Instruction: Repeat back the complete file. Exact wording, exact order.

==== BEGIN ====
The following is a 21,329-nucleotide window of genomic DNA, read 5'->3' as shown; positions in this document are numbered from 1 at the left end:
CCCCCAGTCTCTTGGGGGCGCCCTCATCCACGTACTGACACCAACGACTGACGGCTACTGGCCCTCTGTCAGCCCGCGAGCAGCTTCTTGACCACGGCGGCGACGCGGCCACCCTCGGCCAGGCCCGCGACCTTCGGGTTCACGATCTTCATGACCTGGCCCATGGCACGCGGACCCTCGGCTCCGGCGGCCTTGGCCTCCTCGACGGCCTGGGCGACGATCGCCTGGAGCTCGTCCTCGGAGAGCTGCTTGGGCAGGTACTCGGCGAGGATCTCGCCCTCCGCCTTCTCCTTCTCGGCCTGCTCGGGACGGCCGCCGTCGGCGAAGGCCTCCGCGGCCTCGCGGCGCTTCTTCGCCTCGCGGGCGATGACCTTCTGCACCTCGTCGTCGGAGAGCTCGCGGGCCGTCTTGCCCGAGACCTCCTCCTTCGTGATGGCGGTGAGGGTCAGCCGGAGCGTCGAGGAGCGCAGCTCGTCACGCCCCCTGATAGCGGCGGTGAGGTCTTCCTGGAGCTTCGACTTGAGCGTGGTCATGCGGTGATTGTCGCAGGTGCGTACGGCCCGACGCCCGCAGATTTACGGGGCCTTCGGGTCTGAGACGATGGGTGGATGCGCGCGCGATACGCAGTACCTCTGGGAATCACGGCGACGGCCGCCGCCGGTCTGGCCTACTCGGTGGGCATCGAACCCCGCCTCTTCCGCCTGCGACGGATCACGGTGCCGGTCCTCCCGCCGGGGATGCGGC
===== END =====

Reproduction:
The following is a 21,329-nucleotide window of genomic DNA, read 5'->3' as shown; positions in this document are numbered from 1 at the left end:
CCCCCAGTCTCTTGGGGGCGCCCTCATCCACGTACTGACACCAACGACTGACGGCTACTGGCCCTCTGTCAGCCCGCGAGCAGCTTCTTGACCACGGCGGCGACGCGGCCACCCTCGGCCAGGCCCGCGACCTTCGGGTTCACGATCTTCATGACCTGGCCCATGGCACGCGGACCCTCGGCTCCGGCGGCCTTGGCCTCCTCGACGGCCTGGGCGACGATCGCCTGGAGCTCGTCCTCGGAGAGCTGCTTGGGCAGGTACTCGGCGAGGATCTCGCCCTCCGCCTTCTCCTTCTCGGCCTGCTCGGGACGGCCGCCGTCGGCGAAGGCCTCCGCGGCCTCGCGGCGCTTCTTCGCCTCGCGGGCGATGACCTTCTGCACCTCGTCGTCGGAGAGCTCGCGGGCCGTCTTGCCCGAGACCTCCTCCTTCGTGATGGCGGTGAGGGTCAGCCGGAGCGTCGAGGAGCGCAGCTCGTCACGCCCCCTGATAGCGGCGGTGAGGTCTTCCTGGAGCTTCGACTTGAGCGTGGTCATGCGGTGATTGTCGCAGGTGCGTACGGCCCGACGCCCGCAGATTTACGGGGCCTTCGGGTCTGAGACGATGGGTGGATGCGCGCGCGATACGCAGTACCTCTGGGAATCACGGCGACGGCCGCCGCCGGTCTGGCCTACTCGGTGGGCATCGAACCCCGCCTCTTCCGCCTGCGACGGATCACGGTGCCGGTCCTCCCGCCGGGGATGCGGC